‘We are being gaslit,’ said activist Jawanza James Williams. ‘This movement is about so much more than the $1 billion, and this means they don’t understand what we’re saying.’
Activists say the budget needs to make a substantial, not symbolic, difference in advancing racial justice and curbing the size and power of the nation’s largest police force.
Five years ago, the City Council – then as now, overwhelmingly Democratic – added nearly 1,300 additional officers to the NYPD. Now, Johnson has said he was wrong to support the expansion.
Council budget leaders said they needed to balance calls to cut policing with residents’ concerns about safety.
‘Many in my community have supported police and want police. They just want families and young people to be treated fairly,’ said Councilwoman Vanessa Gibson, who represents a Bronx district where over half of residents are Hispanic and about 40 per cent are black.
Gibson said she’d met Tuesday with relatives of a Bronx 17-year-old who was shot and killed Sunday, days after his high school graduation.
The proposal did little to assuage the demonstrators, with many saying they intended to stay outside City Hall indefinitely
A female protester wearing a protective masks sits near City Hall late Tuesday as a police officer looks on
A female protester disables a police camera during a protest to defund the police
‘I don’t want anyone to misunderstand and think that we don´t care and that we have not been working our behinds off to get to a place of equity,’ while ensuring communities ‘are not left behind with crime, violence, illegal guns in our communities, no programs, no activities, and no hope for a better tomorrow,’ Gibson said.
But some other members said the budget proposal didn’t dig deep enough into police spending. Councilman Brad Lander, who voted no, called it ‘more budget-dancing than meaningful reductions.’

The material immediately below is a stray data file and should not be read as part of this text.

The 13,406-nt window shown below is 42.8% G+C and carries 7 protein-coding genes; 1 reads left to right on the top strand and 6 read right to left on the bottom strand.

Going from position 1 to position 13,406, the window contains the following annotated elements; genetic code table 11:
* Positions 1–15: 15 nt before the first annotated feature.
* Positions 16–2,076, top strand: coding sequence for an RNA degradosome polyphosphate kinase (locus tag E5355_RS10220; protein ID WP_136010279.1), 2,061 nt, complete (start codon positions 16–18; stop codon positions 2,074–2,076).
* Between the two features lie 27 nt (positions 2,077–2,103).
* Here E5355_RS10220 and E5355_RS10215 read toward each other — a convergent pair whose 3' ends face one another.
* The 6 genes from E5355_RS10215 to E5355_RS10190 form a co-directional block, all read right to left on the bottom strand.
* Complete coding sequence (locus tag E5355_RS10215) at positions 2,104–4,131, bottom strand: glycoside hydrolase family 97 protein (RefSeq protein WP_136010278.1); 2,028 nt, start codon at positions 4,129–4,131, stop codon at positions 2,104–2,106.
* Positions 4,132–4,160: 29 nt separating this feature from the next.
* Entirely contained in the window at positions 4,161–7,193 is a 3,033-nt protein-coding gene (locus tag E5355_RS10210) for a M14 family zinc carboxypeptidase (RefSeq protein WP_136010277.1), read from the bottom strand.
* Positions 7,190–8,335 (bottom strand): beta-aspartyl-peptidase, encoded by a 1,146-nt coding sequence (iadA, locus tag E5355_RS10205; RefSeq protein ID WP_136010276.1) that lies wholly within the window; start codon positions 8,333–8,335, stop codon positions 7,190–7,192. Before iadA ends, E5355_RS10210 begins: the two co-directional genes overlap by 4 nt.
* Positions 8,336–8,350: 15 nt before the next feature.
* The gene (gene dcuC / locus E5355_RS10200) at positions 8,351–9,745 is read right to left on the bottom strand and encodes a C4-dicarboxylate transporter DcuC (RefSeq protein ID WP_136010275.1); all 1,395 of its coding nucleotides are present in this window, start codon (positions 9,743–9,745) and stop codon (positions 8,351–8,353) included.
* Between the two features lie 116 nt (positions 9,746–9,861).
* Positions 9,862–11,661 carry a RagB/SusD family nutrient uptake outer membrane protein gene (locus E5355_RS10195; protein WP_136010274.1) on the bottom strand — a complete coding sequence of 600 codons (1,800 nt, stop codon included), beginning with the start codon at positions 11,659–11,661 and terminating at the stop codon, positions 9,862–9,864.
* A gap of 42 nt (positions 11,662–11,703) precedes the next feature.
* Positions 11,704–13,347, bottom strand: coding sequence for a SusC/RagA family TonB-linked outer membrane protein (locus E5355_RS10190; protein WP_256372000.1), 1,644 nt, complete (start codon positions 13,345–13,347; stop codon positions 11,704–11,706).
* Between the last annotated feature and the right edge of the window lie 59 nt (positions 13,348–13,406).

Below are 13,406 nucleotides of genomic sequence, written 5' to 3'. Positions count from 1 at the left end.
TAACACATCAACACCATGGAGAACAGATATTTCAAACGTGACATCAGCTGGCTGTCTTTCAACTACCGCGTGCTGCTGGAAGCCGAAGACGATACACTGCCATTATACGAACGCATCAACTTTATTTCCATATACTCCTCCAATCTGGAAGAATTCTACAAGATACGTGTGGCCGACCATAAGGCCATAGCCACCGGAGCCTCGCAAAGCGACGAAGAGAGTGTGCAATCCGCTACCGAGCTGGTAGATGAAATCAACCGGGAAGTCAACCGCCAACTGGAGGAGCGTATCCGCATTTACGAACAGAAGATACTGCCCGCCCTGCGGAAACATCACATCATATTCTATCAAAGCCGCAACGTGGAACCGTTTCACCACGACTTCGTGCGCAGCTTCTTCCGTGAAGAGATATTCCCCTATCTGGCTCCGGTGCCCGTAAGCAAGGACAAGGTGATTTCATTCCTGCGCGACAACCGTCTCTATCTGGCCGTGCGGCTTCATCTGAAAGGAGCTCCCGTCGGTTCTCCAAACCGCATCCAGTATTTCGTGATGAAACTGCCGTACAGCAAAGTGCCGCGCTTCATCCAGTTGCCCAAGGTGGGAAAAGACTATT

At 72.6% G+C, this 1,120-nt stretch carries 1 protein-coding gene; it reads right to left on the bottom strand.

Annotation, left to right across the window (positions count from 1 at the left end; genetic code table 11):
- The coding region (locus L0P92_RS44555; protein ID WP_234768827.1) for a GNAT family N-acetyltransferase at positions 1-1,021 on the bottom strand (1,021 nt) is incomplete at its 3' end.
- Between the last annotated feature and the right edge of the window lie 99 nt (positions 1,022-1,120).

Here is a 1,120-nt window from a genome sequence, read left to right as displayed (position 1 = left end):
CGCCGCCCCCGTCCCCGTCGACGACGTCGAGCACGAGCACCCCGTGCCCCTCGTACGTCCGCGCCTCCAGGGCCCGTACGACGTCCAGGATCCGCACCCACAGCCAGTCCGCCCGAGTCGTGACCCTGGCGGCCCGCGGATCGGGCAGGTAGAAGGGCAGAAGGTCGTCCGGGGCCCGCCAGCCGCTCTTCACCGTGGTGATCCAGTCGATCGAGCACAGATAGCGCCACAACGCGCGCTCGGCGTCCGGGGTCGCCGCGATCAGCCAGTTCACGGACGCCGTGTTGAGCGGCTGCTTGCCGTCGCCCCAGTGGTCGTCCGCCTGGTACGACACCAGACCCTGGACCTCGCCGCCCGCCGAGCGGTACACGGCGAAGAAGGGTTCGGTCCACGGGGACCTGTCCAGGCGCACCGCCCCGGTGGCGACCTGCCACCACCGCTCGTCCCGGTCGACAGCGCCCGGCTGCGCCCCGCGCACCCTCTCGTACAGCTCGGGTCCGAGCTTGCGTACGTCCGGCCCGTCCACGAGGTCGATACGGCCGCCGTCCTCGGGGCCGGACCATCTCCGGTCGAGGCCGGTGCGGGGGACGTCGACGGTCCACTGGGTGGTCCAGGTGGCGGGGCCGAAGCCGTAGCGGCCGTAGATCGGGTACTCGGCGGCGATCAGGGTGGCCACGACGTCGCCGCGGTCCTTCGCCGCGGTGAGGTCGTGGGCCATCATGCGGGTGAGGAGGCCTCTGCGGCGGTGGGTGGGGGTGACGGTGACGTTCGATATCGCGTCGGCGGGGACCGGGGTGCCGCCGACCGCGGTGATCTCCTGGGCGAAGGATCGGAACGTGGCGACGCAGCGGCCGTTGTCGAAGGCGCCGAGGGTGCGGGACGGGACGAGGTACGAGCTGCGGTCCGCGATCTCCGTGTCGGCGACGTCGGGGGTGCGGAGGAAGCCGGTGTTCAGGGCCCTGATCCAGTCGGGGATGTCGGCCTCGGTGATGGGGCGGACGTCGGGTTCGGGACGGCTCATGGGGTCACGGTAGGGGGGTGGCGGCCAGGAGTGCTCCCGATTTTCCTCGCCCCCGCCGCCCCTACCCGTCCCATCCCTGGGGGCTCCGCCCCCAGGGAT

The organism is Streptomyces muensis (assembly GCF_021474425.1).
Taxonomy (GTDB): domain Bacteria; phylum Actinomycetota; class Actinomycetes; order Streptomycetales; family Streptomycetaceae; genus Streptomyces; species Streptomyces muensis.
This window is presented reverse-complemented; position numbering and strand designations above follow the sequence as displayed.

Cuts would come from canceling a nearly 1,200-person police recruiting class set for next month – though another class in October is scheduled to go forward – as well as halving overtime spending, redeploying officers from administrative functions to patrol and ending police responsibility for school crossing guards and homeless outreach.
The police department also would give up control over public school security, which the NYPD took over from the Department of Education in 1998. The city has about 5,300 civilian school safety agents. De Blasio said details were being worked out, but the Education Department would train the agents.
Money would go instead to education, social services in communities hit hard by the virus, and summer youth programs for over 100,000 people.
Other cuts are being made to the NYPD’s capital budget, including cancelling plans to build a new police precinct in Queens and instead using the money to build a community center.
‘We all understand that we have to answer the concerns of this moment, that people want to see our society progress,’ de Blasio, a Democrat, said at a news conference. He vowed the changes would not compromise public safety.
Police officials didn’t comment Tuesday. Commissioner Dermot Shea has said he was open to giving up school safety and other cuts, as long as the amount of officers on patrol doesn´t shrink.
The NYPD budget is now around $6billion, plus several billion dollars more in shared city expenses such as pensions.
The new plan calls for an ambitious, nearly $300million cut in police overtime. The department paid out $115million in overtime just during recent protests over Floyd’s May 25 death in Minneapolis.
The city budget totaled nearly $93billion when passed last June. Before the virus hit, de Blasio proposed a more than $95billion spending plan for the budget year that starts Wednesday.